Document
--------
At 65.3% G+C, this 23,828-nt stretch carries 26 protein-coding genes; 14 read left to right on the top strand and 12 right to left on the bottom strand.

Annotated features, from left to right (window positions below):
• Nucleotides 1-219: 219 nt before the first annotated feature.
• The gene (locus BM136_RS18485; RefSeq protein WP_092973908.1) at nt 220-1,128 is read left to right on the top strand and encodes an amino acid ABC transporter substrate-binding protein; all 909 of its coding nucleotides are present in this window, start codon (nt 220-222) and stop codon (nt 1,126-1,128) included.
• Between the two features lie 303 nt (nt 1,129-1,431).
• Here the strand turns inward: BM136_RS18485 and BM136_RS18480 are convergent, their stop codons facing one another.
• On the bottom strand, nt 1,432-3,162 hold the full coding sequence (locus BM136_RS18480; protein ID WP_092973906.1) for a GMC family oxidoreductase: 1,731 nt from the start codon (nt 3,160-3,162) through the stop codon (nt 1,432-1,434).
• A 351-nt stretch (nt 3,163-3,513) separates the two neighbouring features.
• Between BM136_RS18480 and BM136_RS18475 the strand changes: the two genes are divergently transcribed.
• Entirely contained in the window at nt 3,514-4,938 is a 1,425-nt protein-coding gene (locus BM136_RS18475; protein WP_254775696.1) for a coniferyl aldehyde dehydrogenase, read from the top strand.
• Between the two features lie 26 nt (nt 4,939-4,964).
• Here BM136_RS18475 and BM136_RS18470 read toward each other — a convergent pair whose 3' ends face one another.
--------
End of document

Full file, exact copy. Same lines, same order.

At 65.3% G+C, this 23,828-nt stretch carries 26 protein-coding genes; 14 read left to right on the top strand and 12 right to left on the bottom strand.

Annotated features, from left to right (window positions below):
• Nucleotides 1-219: 219 nt before the first annotated feature.
• The gene (locus BM136_RS18485; RefSeq protein WP_092973908.1) at nt 220-1,128 is read left to right on the top strand and encodes an amino acid ABC transporter substrate-binding protein; all 909 of its coding nucleotides are present in this window, start codon (nt 220-222) and stop codon (nt 1,126-1,128) included.
• Between the two features lie 303 nt (nt 1,129-1,431).
• Here the strand turns inward: BM136_RS18485 and BM136_RS18480 are convergent, their stop codons facing one another.
• On the bottom strand, nt 1,432-3,162 hold the full coding sequence (locus BM136_RS18480; protein ID WP_092973906.1) for a GMC family oxidoreductase: 1,731 nt from the start codon (nt 3,160-3,162) through the stop codon (nt 1,432-1,434).
• A 351-nt stretch (nt 3,163-3,513) separates the two neighbouring features.
• Between BM136_RS18480 and BM136_RS18475 the strand changes: the two genes are divergently transcribed.
• Entirely contained in the window at nt 3,514-4,938 is a 1,425-nt protein-coding gene (locus BM136_RS18475; protein WP_254775696.1) for a coniferyl aldehyde dehydrogenase, read from the top strand.
• Between the two features lie 26 nt (nt 4,939-4,964).
• Here BM136_RS18475 and BM136_RS18470 read toward each other — a convergent pair whose 3' ends face one another.